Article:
Breast cancer is the most commonly diagnosed female cancer and the second leading cause of death in women in the US, including Hawaii. Accumulating evidence suggests that aminomethylphosphonic acid (AMPA), the primary metabolite of the herbicide glyphosate—a probable human carcinogen, may itself be carcinogenic. However, the relationship between urinary AMPA excretion and breast cancer risk in women is unknown. In this pilot study, we investigated the association between pre-diagnostic urinary AMPA excretion and breast cancer risk in a case-control study of 250 predominantly postmenopausal women: 124 cases and 126 healthy controls (individually matched on age, race/ethnicity, urine type, date of urine collection, and fasting status) nested within the Hawaii biospecimen subcohort of the Multiethnic Cohort. AMPA was detected in 90% of cases and 84% of controls. The geometric mean of urinary AMPA excretion was nearly 38% higher among cases vs. controls (0.087 vs 0.063 ng AMPA/mg creatinine) after adjusting for race/ethnicity, age and BMI. A 4.5-fold higher risk of developing breast cancer in the highest vs. lowest quintile of AMPA excretion was observed (ORQ5 vs. Q1: 4.49; 95% CI: 1.46–13.77; ptrend = 0.029). To our knowledge, this is the first study to prospectively examine associations between urinary AMPA excretion and breast cancer risk. Our preliminary findings suggest that AMPA exposure may be associated with increased breast cancer risk; however, these results require confirmation in a larger population to increase study power and permit careful examinations of race/ethnicity differences.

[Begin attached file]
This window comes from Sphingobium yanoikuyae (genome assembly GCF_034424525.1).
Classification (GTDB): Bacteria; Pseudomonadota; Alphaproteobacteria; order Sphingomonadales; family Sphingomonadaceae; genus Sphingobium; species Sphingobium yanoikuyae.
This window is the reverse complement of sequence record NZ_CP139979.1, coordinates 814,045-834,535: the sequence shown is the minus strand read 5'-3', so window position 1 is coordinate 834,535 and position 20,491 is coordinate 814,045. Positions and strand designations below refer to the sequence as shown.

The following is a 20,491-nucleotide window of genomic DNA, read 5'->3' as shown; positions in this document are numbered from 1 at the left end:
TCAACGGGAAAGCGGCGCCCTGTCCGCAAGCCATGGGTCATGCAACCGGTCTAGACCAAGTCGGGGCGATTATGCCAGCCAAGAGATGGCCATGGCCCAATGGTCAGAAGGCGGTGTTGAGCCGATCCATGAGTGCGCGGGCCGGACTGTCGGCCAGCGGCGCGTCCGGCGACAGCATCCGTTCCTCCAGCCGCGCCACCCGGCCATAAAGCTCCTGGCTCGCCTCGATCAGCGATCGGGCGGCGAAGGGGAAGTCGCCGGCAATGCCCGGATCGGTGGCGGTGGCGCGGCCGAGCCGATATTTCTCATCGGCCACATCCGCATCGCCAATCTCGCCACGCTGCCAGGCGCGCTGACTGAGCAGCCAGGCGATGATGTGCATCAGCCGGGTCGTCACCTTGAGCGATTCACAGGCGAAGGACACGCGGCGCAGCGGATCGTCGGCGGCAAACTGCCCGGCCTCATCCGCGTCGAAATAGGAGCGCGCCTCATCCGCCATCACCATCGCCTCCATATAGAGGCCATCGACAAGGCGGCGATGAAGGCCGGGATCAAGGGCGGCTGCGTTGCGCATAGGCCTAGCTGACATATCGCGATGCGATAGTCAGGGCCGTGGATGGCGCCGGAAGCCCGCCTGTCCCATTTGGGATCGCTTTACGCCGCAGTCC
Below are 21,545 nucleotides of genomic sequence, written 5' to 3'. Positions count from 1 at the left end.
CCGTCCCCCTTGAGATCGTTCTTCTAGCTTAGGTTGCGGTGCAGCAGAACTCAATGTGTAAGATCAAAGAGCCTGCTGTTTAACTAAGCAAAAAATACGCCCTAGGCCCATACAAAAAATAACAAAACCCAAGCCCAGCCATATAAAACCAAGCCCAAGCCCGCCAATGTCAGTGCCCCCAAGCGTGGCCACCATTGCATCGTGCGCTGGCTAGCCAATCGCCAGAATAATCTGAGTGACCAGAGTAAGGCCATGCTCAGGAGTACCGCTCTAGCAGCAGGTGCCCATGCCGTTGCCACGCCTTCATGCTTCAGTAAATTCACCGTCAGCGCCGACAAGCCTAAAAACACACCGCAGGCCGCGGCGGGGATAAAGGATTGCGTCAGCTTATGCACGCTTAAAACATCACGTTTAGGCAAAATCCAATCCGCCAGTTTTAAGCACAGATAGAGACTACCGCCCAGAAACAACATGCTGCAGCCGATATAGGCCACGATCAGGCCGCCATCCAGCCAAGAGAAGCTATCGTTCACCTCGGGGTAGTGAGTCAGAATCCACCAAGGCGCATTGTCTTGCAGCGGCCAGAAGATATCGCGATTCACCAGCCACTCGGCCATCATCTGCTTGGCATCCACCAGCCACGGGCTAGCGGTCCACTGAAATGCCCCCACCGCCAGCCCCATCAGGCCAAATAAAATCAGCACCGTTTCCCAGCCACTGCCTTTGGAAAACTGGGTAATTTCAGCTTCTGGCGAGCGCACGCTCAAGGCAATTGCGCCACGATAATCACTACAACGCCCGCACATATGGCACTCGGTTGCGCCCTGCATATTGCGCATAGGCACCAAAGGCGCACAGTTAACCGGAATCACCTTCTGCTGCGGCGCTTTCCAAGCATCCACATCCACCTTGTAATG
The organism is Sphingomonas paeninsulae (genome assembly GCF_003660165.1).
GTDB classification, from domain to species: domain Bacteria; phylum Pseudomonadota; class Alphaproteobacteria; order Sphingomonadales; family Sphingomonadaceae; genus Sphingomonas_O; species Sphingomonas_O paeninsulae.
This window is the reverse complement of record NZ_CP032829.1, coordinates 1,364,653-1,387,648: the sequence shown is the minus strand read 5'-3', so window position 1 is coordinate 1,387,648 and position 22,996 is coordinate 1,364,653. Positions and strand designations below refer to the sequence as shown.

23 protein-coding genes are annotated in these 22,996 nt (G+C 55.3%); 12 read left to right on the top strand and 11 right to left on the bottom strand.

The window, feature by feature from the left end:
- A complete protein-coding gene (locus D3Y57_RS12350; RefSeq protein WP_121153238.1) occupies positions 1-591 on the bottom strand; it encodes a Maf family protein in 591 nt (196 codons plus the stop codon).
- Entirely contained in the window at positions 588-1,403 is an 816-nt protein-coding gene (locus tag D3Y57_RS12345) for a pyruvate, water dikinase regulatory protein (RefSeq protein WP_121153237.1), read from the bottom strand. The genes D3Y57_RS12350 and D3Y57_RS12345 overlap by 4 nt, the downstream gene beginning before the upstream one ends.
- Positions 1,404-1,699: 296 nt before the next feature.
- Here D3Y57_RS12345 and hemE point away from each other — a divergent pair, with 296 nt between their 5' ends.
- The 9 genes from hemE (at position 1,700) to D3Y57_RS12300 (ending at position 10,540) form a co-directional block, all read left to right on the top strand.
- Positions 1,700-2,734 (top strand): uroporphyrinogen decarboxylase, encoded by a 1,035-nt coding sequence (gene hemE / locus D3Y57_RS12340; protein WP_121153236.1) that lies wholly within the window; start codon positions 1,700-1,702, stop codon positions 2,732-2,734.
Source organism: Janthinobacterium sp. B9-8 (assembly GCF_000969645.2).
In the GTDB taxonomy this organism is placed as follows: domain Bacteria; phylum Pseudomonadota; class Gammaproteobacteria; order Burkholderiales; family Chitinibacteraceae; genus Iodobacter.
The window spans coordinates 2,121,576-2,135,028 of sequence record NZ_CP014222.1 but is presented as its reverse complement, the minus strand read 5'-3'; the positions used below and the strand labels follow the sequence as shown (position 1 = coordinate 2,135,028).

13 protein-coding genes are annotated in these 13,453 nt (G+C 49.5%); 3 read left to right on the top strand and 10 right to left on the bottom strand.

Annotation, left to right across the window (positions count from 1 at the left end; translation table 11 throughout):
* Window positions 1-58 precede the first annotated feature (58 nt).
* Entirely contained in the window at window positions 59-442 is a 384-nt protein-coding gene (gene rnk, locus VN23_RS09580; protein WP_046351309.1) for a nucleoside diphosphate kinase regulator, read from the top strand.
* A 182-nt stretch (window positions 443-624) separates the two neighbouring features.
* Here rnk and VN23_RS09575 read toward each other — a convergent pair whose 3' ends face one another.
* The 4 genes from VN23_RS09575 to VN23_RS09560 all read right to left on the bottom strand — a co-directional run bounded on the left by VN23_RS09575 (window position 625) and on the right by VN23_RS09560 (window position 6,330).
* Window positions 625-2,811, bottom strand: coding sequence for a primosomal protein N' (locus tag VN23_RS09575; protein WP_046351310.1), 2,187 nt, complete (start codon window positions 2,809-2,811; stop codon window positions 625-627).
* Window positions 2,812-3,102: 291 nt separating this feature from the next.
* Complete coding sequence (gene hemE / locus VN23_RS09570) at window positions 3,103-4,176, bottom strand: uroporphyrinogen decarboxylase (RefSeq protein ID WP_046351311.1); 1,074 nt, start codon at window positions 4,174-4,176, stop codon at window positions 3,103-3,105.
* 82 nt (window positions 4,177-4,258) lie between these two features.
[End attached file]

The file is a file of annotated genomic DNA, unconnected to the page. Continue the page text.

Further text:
Alavanja et al., 2004

Alavanja, M. C., Hoppin, J. A., & Kamel, F.; “Health effects of chronic pesticide exposure: cancer and neurotoxicity;” Annual review of public health, 2004, 25, 155-197; DOI: 10.1146/annurev.publhealth.25.101802.123020.

ABSTRACT:

Pesticides are widely used in agricultural and other settings, resulting in continuing human exposure. Epidemiologic studies indicate that, despite premarket animal testing, current exposures are associated with risks to human health. In this review, we describe the routes of pesticide exposures occurring today, and summarize and evaluate the epidemiologic studies of pesticide-related carcinogenicity and neurotoxicity in adults. Better understanding of the patterns of exposure, the underlying variability within the human population, and the links between the animal toxicology data and human health effects will improve the evaluation of the risks to human health posed by pesticides. Improving epidemiology studies and integrating this information with toxicology data will allow the human health risks of pesticide exposure to be more accurately judged by public health policy makers. FULL TEXT


Blair et al., 1985

Blair, A., Malker, H., Cantor, K. P., Burmeister, L., & Wiklund, K.; “Cancer among farmers. A review;” Scandinavian Journal of Work, Environment, & Health, 1985, 11(6), 397-407; DOI: 10.5271/sjweh.2208.

ABSTRACT: